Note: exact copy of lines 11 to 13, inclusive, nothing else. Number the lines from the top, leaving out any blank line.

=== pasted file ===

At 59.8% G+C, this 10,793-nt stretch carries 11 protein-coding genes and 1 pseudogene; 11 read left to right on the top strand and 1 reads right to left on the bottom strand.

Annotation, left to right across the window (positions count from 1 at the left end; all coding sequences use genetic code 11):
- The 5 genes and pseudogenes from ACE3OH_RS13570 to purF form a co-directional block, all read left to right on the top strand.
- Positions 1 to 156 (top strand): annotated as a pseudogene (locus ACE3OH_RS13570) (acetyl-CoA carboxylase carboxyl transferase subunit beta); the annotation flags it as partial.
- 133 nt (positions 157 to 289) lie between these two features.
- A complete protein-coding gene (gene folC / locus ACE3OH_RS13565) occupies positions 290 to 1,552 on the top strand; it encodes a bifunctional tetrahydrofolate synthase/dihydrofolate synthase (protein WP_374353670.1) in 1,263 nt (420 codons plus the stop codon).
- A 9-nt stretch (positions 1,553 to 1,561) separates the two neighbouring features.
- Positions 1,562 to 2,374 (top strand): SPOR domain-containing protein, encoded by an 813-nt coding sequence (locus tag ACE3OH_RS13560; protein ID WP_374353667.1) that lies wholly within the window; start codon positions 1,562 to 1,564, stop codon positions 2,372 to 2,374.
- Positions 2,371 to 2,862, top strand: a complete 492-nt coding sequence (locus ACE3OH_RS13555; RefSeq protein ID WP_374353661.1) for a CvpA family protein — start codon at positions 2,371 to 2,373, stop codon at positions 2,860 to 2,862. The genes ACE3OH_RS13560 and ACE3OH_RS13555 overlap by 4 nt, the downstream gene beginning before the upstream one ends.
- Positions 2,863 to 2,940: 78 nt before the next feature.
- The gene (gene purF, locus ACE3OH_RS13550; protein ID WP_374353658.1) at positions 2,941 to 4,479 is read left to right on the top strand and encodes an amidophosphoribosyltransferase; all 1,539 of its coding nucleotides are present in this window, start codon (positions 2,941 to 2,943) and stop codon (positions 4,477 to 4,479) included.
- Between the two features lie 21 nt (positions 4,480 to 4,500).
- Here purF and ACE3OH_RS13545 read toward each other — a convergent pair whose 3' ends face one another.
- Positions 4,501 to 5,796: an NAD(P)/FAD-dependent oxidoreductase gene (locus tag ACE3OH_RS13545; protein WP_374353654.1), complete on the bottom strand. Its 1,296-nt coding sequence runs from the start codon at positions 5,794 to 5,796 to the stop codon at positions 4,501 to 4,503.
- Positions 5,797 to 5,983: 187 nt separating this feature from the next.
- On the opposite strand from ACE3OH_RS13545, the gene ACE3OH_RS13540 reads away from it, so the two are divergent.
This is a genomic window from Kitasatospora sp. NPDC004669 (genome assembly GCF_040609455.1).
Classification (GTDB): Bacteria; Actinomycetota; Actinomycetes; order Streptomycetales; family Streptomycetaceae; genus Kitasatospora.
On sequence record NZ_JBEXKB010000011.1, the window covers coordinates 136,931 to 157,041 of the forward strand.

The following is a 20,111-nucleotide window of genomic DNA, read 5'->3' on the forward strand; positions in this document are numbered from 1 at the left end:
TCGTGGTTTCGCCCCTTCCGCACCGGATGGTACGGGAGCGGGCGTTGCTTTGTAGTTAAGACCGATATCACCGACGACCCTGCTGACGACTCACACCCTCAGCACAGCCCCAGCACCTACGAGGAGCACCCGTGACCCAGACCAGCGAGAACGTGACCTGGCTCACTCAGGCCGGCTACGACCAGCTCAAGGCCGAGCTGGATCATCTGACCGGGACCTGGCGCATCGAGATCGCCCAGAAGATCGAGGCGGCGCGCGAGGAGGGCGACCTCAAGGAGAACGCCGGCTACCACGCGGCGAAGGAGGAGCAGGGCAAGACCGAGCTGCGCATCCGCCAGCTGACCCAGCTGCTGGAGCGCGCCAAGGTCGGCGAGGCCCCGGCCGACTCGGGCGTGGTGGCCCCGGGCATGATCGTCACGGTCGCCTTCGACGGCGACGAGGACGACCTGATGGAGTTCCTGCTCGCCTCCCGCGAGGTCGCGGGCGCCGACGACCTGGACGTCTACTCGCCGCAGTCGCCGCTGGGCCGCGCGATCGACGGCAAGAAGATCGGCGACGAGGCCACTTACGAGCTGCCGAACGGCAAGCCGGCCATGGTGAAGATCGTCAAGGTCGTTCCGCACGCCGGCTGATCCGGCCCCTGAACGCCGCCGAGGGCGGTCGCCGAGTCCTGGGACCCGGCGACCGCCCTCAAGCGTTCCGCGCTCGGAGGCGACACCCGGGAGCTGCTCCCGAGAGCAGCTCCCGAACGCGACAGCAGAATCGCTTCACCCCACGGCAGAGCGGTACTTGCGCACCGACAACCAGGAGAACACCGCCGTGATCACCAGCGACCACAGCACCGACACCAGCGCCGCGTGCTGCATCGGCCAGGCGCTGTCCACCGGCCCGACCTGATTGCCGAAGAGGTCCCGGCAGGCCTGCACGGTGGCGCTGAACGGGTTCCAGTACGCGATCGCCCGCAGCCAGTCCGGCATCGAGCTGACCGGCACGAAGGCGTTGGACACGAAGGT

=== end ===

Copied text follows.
- The gene (gene purF, locus ACE3OH_RS13550; protein ID WP_374353658.1) at positions 2,941 to 4,479 is read left to right on the top strand and encodes an amidophosphoribosyltransferase; all 1,539 of its coding nucleotides are present in this window, start codon (positions 2,941 to 2,943) and stop codon (positions 4,477 to 4,479) included.
- Between the two features lie 21 nt (positions 4,480 to 4,500).
- Here purF and ACE3OH_RS13545 read toward each other — a convergent pair whose 3' ends face one another.